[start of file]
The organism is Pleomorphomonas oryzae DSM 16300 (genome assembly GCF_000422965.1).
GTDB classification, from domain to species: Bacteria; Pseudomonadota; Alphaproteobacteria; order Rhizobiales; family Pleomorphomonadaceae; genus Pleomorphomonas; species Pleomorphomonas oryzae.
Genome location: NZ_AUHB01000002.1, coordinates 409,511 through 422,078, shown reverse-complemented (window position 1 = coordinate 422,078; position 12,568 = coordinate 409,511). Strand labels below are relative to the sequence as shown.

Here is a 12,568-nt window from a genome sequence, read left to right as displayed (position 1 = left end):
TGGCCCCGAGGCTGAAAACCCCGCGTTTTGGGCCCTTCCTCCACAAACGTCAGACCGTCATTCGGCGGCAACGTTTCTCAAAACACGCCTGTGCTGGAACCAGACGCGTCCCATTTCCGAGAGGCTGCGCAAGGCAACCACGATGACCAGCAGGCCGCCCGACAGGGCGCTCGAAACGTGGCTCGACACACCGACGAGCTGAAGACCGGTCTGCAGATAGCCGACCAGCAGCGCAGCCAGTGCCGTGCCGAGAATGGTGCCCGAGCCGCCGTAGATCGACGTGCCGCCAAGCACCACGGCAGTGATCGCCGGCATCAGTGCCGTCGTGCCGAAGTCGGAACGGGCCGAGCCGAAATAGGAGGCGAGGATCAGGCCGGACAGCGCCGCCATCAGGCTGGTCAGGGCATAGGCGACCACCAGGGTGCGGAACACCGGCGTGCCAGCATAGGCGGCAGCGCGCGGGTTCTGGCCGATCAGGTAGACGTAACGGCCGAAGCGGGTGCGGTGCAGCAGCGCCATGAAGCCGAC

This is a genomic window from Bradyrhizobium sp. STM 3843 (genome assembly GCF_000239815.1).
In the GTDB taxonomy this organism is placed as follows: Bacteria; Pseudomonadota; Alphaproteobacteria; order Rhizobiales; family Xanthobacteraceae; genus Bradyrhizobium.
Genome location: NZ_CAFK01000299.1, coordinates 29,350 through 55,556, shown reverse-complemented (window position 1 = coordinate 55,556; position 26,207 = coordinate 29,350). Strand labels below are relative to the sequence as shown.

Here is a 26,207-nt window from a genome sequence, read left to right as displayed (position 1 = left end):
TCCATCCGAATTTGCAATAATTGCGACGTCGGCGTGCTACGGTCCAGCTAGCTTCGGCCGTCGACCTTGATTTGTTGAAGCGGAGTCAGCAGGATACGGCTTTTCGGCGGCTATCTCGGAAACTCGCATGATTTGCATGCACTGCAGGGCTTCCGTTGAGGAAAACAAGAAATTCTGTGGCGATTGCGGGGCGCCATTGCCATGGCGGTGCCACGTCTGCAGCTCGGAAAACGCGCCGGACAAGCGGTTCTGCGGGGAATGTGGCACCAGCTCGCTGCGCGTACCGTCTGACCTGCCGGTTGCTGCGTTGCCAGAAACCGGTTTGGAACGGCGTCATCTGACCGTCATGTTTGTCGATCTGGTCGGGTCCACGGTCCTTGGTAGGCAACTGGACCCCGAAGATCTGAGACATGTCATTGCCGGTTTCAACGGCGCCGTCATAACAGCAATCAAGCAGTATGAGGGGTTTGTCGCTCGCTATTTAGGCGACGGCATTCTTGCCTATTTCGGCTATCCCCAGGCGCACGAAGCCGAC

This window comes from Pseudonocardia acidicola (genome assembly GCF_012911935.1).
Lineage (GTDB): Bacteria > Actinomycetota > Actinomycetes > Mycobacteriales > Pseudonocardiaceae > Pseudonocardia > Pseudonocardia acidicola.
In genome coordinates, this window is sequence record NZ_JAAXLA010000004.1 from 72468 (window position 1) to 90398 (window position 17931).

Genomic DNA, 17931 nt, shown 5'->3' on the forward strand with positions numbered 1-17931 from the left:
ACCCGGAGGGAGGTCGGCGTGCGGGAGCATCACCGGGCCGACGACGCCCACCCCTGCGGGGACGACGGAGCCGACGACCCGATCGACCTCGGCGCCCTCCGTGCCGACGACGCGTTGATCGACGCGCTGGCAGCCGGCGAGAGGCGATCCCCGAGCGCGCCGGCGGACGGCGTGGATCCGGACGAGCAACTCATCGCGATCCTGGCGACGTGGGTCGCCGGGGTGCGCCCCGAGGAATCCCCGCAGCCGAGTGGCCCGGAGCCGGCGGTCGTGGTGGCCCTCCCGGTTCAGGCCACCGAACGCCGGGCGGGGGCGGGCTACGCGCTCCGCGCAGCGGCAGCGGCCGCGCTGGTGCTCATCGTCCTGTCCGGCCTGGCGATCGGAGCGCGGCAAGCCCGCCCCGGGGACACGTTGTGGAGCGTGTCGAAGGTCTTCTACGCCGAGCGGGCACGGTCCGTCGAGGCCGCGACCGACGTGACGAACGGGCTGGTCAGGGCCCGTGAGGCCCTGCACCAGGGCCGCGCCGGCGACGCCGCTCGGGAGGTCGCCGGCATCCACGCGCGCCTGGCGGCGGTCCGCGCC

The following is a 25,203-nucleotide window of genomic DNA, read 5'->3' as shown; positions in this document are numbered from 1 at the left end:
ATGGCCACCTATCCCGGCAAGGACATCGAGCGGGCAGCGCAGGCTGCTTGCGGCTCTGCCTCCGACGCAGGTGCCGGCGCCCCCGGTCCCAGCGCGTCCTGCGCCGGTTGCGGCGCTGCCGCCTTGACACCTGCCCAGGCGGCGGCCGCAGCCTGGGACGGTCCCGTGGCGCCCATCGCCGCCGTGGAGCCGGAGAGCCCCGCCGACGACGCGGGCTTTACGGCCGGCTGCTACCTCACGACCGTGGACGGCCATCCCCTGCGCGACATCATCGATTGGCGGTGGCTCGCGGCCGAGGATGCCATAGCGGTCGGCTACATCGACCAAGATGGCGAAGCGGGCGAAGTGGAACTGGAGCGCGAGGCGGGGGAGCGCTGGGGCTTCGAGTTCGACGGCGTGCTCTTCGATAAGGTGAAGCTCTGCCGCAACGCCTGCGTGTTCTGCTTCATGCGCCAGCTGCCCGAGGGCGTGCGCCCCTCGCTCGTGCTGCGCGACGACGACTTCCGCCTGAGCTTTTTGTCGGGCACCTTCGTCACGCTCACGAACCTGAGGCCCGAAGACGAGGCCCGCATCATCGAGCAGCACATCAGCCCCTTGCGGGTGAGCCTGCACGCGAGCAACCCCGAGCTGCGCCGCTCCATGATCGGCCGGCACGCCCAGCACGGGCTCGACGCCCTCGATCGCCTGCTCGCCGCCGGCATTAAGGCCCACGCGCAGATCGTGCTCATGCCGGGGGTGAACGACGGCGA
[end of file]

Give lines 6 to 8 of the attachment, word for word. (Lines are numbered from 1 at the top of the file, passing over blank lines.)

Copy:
This is a genomic window from Bradyrhizobium sp. STM 3843 (genome assembly GCF_000239815.1).
In the GTDB taxonomy this organism is placed as follows: Bacteria; Pseudomonadota; Alphaproteobacteria; order Rhizobiales; family Xanthobacteraceae; genus Bradyrhizobium.
Genome location: NZ_CAFK01000299.1, coordinates 29,350 through 55,556, shown reverse-complemented (window position 1 = coordinate 55,556; position 26,207 = coordinate 29,350). Strand labels below are relative to the sequence as shown.